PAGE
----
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Re: Jerry's 57: Example net pts

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  • Dean Oliver
    ... with ... higher ... yield ... No problem. I ve only partially explained what the methods are and, given my current 70 hr/week schedule, that s all it s
    Message 1 of 3 , Apr 11, 2001
      --- In APBR_analysis@y..., msg_53@h... wrote:
      > Deano: do rebounds count at all in your "points produced"
      > (not "ratings")lists ?
      > The reason I ask is, I tried like heck to reconcile your lists
      > mine, and the big obstacle seems to be that I rank rebounders
      > than you do. Rebounds do not produce points directly, but they
      > possessions, which may lead to points.
      > Pardon my ignorance.

      No problem. I've only partially explained what the methods are and,
      given my current 70 hr/week schedule, that's all it's gonna be for a

      Rebounds definitely go into points produced, but only offensive
      rebounds. Defensive rebounds go into the defensive rating.
      Offensive rebounds are credited for what they are worth on a team.
      On a team that shoots horribly, they are worth more.

      Basically, I calculate the team's floor percentage with offensive
      rebounds and subtract off their floor percentage without them. The
      weight I generally assign to ORs is

      ScPoss/(Poss + OR)


      ScPoss = FG + (1-(1-FT%)^2)*0.4*FTA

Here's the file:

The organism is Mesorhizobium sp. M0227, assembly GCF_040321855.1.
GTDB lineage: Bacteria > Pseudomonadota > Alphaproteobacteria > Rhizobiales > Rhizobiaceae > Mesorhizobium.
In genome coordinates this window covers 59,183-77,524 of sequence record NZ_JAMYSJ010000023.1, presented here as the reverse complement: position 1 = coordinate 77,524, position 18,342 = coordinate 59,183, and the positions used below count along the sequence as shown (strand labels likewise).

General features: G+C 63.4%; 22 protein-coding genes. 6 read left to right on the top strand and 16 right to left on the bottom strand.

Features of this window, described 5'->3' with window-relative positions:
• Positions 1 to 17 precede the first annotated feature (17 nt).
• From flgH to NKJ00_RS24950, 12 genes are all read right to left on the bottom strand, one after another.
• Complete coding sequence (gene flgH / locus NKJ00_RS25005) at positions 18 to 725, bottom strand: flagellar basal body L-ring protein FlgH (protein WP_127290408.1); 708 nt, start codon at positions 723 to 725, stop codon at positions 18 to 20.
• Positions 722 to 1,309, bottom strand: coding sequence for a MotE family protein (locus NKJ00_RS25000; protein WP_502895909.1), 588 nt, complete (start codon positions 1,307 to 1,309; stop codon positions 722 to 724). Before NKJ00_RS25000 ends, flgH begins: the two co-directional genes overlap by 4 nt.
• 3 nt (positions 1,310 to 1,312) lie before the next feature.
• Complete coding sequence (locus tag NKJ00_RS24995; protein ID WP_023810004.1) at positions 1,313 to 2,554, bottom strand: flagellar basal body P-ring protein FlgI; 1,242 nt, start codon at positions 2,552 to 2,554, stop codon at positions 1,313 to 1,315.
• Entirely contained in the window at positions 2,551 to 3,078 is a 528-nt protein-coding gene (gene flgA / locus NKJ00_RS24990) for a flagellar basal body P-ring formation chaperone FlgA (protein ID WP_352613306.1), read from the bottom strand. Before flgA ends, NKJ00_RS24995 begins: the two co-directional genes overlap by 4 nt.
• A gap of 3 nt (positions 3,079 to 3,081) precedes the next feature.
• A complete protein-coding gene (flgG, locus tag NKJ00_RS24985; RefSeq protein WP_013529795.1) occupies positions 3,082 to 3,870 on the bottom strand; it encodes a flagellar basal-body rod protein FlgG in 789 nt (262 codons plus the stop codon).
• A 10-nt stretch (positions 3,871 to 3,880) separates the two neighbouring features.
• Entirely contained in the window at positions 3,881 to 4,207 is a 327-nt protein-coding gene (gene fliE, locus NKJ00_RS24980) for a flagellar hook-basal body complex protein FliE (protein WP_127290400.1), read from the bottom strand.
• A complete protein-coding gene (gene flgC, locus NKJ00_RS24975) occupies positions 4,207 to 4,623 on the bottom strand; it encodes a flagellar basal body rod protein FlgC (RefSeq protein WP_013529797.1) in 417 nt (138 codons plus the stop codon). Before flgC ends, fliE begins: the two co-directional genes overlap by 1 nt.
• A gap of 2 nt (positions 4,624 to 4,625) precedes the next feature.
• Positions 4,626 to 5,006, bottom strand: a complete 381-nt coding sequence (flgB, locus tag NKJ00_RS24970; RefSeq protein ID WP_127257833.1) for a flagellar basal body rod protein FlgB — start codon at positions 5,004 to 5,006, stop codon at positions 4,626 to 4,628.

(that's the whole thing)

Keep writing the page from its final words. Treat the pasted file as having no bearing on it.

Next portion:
Poss = FGA - OR + 0.4*FTA + TO

      This is only partially accurate. I have noticed that ORs tend to
      increase the likelihood of scoring, whereas this assumes that they do

      You then also have to take away credit from guys who have benefitted
      from the ORs. That's a bit more complicated.

      Generally, though, I agree that a big difference between what I do
      and what others do is in rebounds. Other people effectively weight
      them more heavily than I do. Mine actually have a pretty big weight
      defensively, but few people have had much credit coming from
      offensive rebounds. (This is quite different from HS ball, where
      offensive rebounds end up much more important by my theory/formula.)

      I would, however, submit that defensive rebounds really don't produce
      points. Nor do steals or blocks. They end an opponent's possession.
      (They can create points, but this is almost negligible
      statistically.) They are defensive stats. Including them in the
      offense makes what you're calculating not measurable or confirmable.
      That's why I keep them separate. It still makes for an approximate
      value technique, which is what you do.

      Does that help?

      Dean Oliver
      Journal of Basketball Studies
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